Building on the heightened sense of insecurity spurred by Russian foreign policy and propaganda, Latvia developed a strong expertise in strategic communication. This expertise enabled it to influence policy developments in EU circles. Thanks to the expertise developed by its nationals and the credibility boost brought by its NATO Centre, Latvia naturally emerged as a leader in the field. Upon assuming the Presidency of the Council in January 2015 (a role that rotates among EU member states every six months), Latvia seized this opportunity to push proposals for joint action. It initiated discussions and fostered compromise among EU representatives, convincing other states of the urgent need for a coordinated response and garnering a growing coalition of supporters.

The Art of the Possible

Over the next six months, Latvia strategically steered discussions while chairing Council meetings with representatives from other EU member states. When asked who led the lobbying efforts for counter-disinformation measures, a civil servant who attended those discussions plainly answered: “Latvians.” The topic was raised at “almost at every meeting, as a subject of discussion of the agenda or as intrusion into discussions which would be either geared at Russia or Ukraine” explained a diplomat who followed the process closely.

Latvia and its allies gradually convinced others of the urgency of the situation and the need for a dedicated unit to monitor, analyse, and debunk pro-Kremlin propaganda. A series of misinformation scandals (e.g. regarding the downing of flight MH17 and the terrorist attacks in Paris) helped bring key member states on board. They remained particularly flexible during the negotiations to ensure an outcome: “You have to leave things open, so that you can actually negotiate. (…) It’s easier to promote something when it’s vague” explained a Council representative. In June 2015, the East StratCom Task Force was created and the EEAS published its Action Plan on Strategic Communication, laying the first foundation of a European counter-disinformation policy.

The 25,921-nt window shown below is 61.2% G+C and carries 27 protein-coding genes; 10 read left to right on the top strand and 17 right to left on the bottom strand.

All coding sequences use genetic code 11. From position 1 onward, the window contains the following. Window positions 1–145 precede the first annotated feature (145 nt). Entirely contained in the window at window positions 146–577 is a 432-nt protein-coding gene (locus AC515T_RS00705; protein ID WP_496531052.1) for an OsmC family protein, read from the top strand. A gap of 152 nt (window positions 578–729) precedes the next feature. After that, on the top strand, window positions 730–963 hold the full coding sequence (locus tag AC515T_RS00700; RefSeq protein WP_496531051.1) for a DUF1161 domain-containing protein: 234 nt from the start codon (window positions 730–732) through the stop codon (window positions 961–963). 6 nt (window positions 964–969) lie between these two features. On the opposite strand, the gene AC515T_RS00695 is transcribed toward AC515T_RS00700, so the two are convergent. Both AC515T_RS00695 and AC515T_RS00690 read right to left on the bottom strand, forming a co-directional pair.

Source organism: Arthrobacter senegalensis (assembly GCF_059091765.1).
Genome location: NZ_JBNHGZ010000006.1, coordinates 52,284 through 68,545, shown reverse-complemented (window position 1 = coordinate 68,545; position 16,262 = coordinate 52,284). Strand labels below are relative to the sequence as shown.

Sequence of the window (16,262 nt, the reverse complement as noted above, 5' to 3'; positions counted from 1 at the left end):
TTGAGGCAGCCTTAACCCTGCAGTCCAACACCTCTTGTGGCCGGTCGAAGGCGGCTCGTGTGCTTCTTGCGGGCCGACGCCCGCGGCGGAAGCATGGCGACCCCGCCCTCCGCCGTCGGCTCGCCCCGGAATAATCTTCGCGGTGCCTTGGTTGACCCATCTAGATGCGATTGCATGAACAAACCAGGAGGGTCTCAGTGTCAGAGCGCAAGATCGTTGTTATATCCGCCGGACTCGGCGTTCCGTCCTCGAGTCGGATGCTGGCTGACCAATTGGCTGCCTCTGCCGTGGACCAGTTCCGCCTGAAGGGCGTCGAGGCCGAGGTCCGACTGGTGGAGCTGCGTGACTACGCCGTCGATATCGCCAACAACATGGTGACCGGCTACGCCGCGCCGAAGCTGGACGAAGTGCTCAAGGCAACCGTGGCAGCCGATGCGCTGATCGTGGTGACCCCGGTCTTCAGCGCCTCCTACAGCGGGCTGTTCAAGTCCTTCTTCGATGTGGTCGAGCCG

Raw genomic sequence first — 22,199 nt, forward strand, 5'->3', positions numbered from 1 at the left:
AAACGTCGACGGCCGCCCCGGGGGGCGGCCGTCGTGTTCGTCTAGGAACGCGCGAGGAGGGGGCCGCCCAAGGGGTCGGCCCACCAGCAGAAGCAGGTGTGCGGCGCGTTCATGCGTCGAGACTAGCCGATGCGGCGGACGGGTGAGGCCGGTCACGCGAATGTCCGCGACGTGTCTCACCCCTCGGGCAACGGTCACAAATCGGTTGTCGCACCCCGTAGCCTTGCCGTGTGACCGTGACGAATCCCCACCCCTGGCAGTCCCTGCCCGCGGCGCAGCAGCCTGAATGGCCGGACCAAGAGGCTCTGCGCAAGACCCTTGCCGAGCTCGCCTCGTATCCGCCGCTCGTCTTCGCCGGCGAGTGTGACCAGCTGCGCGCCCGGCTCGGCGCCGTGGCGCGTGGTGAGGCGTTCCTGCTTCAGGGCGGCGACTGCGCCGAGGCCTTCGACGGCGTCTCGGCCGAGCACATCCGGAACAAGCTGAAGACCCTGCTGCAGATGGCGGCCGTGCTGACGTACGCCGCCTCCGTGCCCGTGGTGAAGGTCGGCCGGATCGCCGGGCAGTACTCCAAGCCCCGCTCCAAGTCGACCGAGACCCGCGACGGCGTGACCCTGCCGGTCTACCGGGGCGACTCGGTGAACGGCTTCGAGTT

Figure 1: Publications on Russian disinformation in leading Western European newspapers, 2010-2019

Sources: Le Monde, 2020 ; Der Spiegel, 2020 ; The Independent, 2020 ; Le Soir, 2020 ; De Volksrant, 2020

Afterwards, the coalition made of Latvia and its strategic allies continued lobbying for more resources as disinformation became a more prominent issue in the media, illustrated in Figure 1 above. Their representatives in Brussels, along with the members of the East StratCom Task Force, pushed for EU funding for the team. In 2018, the European Parliament allocated them €1.1 million from its Preparatory Action budget designed to test new initiatives before they have a legal basis. Thanks to renewed initiatives by the European Parliament, the team’s budget rose to €3 million in 2019 and €4 million in 2020. The EU’s counter-disinformation policies now go far beyond the foreign and security realm, with extensive efforts implemented internally by the European Commission, for example through the Digital Services Act.

Conclusion

Latvia’s story offers valuable lessons for small states seeking influence within the EU. First, the Presidency of the Council presents a unique opportunity to set the agenda and garner support for initiatives. Second, collaborating with representatives in other institutions like NATO and the European Parliament enhances legitimacy and impact. Third, linking proposals to current events and public concerns increases the chances of success, underscoring the role of the media and public pressure as instruments for driving policy change. Lastly, this case shows that the EU’s Common Foreign and Security Policy can serve as an entry point for broader influence on EU policies, including domestic ones.

Latvia’s leadership not only resulted in the creation of the East StratCom Task Force, which remains the best-funded and most influential EU body tackling disinformation, but also fundamentally shaped the EU’s approach to this challenge as a security threat. Without Latvia’s lobbying efforts, it is uncertain whether the EU would have developed such a comprehensive counter-disinformation toolkit by the time Russia invaded Ukraine in February 2022. However, further research is needed to explore the consequences of this framing for peace and democracy in Europe.

Notes:
This piece is based on a longer academic article published in the Journal of Common Market Studies in March 2024, openly accessible here.

This article reflects the views of the author and not the position of the DPIR or the University of Oxford.